Arch. Felino Palafox offers possible long-term solutions to the country’s problem of constant flooding.
Flooding all over the country continues to plague Filipinos every time monsoon season rolls around. Just this month, Typhoon Mario once again submerged various parts of the Philippines, causing deaths, road blockages, and property damage.
But while emergency responses to these events have improved since Typhoon Yolanda, we continue to suffer rising waters every time a storm comes. And the reason for this, according to a statement from Arch. Felino A. Palafox of Palafox Associates, is the inconsistency regarding solution implementation as we concentrate on “reactionary measures rather than proactive ones.”
Palafox believes there is a need for the Philippines to implement smart flood control systems similar to those being done in neighboring Asian countries, such as:
• the $514 million Stormwater Management and Road Tunnel (SMART Tunnel) in Malaysia, which lessens flash flood problems in Kuala Lumpur
• the $3 billion, 6.3 km underground complex that will pump flood water and release it into the Edo River as a 200-year flood control measure
In the same statement, Palafox also highlighted the stunted plans for the Manggahan Floodway-Parañaque Spillway Complex. Conceptualized back in the early 70s and backed by the Metro Manila Transport, Land Use and Development Planning Project (MMETROPLAN) in 1976-1977, the proposal aimed to build a flood control mechanism that will contain and divert floodwaters in Metro Manila.
The plan involved turning Laguna Lake into an initial flood water container and the Manila Bay a secondary container. When the Pasig and Marikina rivers each critical levels, excess waters will be led to the Laguna Lake through the Manggahan Floodway, and the Parañaque spillway will divert excess water from Laguna Lake to Manila Bay. But while the original plan involved both the floodway and the spillway to be built at the same time, only the floodway was built, which resulted to the overflowing of Laguna Lake during Typhoon Ondoy.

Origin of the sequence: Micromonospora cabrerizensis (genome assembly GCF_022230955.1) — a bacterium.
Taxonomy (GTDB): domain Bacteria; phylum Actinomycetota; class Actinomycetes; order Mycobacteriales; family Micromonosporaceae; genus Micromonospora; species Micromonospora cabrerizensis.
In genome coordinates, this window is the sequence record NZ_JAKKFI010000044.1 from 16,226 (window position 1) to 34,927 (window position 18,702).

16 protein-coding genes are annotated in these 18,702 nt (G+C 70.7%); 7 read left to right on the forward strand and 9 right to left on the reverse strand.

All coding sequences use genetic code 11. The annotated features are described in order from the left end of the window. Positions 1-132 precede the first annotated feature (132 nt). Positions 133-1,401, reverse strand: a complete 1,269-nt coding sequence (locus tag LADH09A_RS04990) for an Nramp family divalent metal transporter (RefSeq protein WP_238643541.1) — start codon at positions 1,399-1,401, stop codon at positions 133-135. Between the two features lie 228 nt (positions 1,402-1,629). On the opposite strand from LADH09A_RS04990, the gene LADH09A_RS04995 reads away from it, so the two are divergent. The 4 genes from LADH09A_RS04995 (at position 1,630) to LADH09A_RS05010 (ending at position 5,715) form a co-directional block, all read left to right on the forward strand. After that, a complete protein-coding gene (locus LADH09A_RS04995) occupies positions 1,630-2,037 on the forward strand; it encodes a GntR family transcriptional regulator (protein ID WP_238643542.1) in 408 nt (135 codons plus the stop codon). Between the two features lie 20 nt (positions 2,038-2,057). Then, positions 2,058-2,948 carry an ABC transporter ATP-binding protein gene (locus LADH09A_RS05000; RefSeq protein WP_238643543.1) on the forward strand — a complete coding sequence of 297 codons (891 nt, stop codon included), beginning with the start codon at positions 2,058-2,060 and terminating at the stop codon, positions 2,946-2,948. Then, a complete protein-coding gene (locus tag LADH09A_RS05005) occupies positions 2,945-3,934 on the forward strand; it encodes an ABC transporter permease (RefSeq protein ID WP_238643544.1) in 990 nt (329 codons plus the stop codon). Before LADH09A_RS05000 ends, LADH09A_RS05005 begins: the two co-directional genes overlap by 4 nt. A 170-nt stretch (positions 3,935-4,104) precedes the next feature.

Palafox also shared a few long-term solutions that resulted in a brainstorming between Palafox Associates and Palafox Architecture Group regarding urban planning, architecture and engineering related to flooding. The long-term targets included solutions like:
• building a spillway from Laguna Lake to Manila Bay
• establishing 100-year flood lines and rising water levels, using them as a guide to how high structures should be built
• controlling the development in areas that are liable to flooding
• encouraging new developments to incorporate elements like elevated walkways and sky bridges into their design
• focusing on solid waste management
• reforesting catch basins
• updating Daniel Burnham's 1905 plan, the 76-77 MMETROPLAN, and the 2003 Manila Megalopolis Concept Plan 2020
• establishing an Urban Metropolitan Management Review
• Building road dikes around Laguna Lake and relocating settlers
• Prioritizing hazard mapping
• enforcing easements along rivers, lakes, creeks, and esteros
Palafox did offer a silver lining: the World Bank, through the Global Facility for Disaster Reduction and Recovery Trust Fund, developed a 25-year Metro Manila Flood Management Master Plan. But while it is said to be the comprehensive plan approved by the Aquino administration, we won’t see it in full effect until 2035.
(Photo by Kris Carillo/Flickr Creative Commons)